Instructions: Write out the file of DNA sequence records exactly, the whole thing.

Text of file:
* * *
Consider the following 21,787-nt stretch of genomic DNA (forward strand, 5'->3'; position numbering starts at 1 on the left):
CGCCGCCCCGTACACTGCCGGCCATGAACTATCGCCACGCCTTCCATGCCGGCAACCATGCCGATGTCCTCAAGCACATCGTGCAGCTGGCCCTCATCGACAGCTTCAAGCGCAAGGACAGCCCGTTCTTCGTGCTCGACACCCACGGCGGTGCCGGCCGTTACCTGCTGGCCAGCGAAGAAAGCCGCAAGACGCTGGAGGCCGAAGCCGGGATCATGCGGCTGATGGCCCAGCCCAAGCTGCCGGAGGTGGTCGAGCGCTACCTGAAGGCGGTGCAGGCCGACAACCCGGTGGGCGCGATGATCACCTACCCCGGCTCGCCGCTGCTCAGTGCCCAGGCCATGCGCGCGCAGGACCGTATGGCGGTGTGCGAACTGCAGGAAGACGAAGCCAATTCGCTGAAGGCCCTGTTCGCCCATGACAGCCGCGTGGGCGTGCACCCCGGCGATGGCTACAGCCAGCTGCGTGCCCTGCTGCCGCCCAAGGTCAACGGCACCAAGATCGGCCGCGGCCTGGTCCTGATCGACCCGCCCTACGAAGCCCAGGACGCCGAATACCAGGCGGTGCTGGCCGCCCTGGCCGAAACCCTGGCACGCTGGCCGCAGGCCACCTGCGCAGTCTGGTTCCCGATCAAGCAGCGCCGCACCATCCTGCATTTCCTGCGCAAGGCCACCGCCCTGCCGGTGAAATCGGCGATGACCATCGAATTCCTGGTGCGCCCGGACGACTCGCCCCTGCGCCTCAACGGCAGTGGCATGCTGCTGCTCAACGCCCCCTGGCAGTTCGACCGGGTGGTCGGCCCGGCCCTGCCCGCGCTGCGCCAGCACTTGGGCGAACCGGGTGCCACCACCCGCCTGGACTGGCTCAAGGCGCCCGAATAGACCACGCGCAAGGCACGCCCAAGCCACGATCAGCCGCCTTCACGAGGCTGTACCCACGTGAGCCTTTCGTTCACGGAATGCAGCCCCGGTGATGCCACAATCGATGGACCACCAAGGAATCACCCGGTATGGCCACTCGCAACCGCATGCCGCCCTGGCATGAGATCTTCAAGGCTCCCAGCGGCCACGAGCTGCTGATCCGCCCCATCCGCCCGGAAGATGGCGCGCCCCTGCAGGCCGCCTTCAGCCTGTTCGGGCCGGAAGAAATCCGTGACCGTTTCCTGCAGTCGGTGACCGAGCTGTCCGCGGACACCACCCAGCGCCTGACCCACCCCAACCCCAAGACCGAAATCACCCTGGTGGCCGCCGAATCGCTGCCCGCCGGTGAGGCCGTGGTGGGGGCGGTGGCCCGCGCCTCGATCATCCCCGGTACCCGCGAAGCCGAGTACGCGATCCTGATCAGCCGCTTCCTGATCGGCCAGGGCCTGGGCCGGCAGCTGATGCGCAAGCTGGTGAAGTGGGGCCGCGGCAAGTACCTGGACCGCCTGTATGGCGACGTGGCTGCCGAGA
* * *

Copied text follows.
Consider the following 21,787-nt stretch of genomic DNA (forward strand, 5'->3'; position numbering starts at 1 on the left):
CGCCGCCCCGTACACTGCCGGCCATGAACTATCGCCACGCCTTCCATGCCGGCAACCATGCCGATGTCCTCAAGCACATCGTGCAGCTGGCCCTCATCGACAGCTTCAAGCGCAAGGACAGCCCGTTCTTCGTGCTCGACACCCACGGCGGTGCCGGCCGTTACCTGCTGGCCAGCGAAGAAAGCCGCAAGACGCTGGAGGCCGAAGCCGGGATCATGCGGCTGATGGCCCAGCCCAAGCTGCCGGAGGTGGTCGAGCGCTACCTGAAGGCGGTGCAGGCCGACAACCCGGTGGGCGCGATGATCACCTACCCCGGCTCGCCGCTGCTCAGTGCCCAGGCCATGCGCGCGCAGGACCGTATGGCGGTGTGCGAACTGCAGGAAGACGAAGCCAATTCGCTGAAGGCCCTGTTCGCCCATGACAGCCGCGTGGGCGTGCACCCCGGCGATGGCTACAGCCAGCTGCGTGCCCTGCTGCCGCCCAAGGTCAACGGCACCAAGATCGGCCGCGGCCTGGTCCTGATCGACCCGCCCTACGAAGCCCAGGACGCCGAATACCAGGCGGTGCTGGCCGCCCTGGCCGAAACCCTGGCACGCTGGCCGCAGGCCACCTGCGCAGTCTGGTTCCCGATCAAGCAGCGCCGCACCATCCTGCATTTCCTGCGCAAGGCCACCGCCCTGCCGGTGAAATCGGCGATGACCATCGAATTCCTGGTGCGCCCGGACGACTCGCCCCTGCGCCTCAACGGCAGTGGCATGCTGCTGCTCAACGCCCCCTGGCAGTTCGACCGGGTGGTCGGCCCGGCCCTGCCCGCGCTGCGCCAGCACTTGGGCGAACCGGGTGCCACCACCCGCCTGGACTGGCTCAAGGCGCCCGAATAGACCACGCGCAAGGCACGCCCAAGCCACGATCAGCCGCCTTCACGAGGCTGTACCCACGTGAGCCTTTCGTTCACGGAATGCAGCCCCGGTGATGCCACAATCGATGGACCACCAAGGAATCACCCGGTATGGCCACTCGCAACCGCATGCCGCCCTGGCATGAGATCTTCAAGGCTCCCAGCGGCCACGAGCTGCTGATCCGCCCCATCCGCCCGGAAGATGGCGCGCCCCTGCAGGCCGCCTTCAGCCTGTTCGGGCCGGAAGAAATCCGTGACCGTTTCCTGCAGTCGGTGACCGAGCTGTCCGCGGACACCACCCAGCGCCTGACCCACCCCAACCCCAAGACCGAAATCACCCTGGTGGCCGCCGAATCGCTGCCCGCCGGTGAGGCCGTGGTGGGGGCGGTGGCCCGCGCCTCGATCATCCCCGGTACCCGCGAAGCCGAGTACGCGATCCTGATCAGCCGCTTCCTGATCGGCCAGGGCCTGGGCCGGCAGCTGATGCGCAAGCTGGTGAAGTGGGGCCGCGGCAAGTACCTGGACCGCCTGTATGGCGACGTGGCTGCCGAGA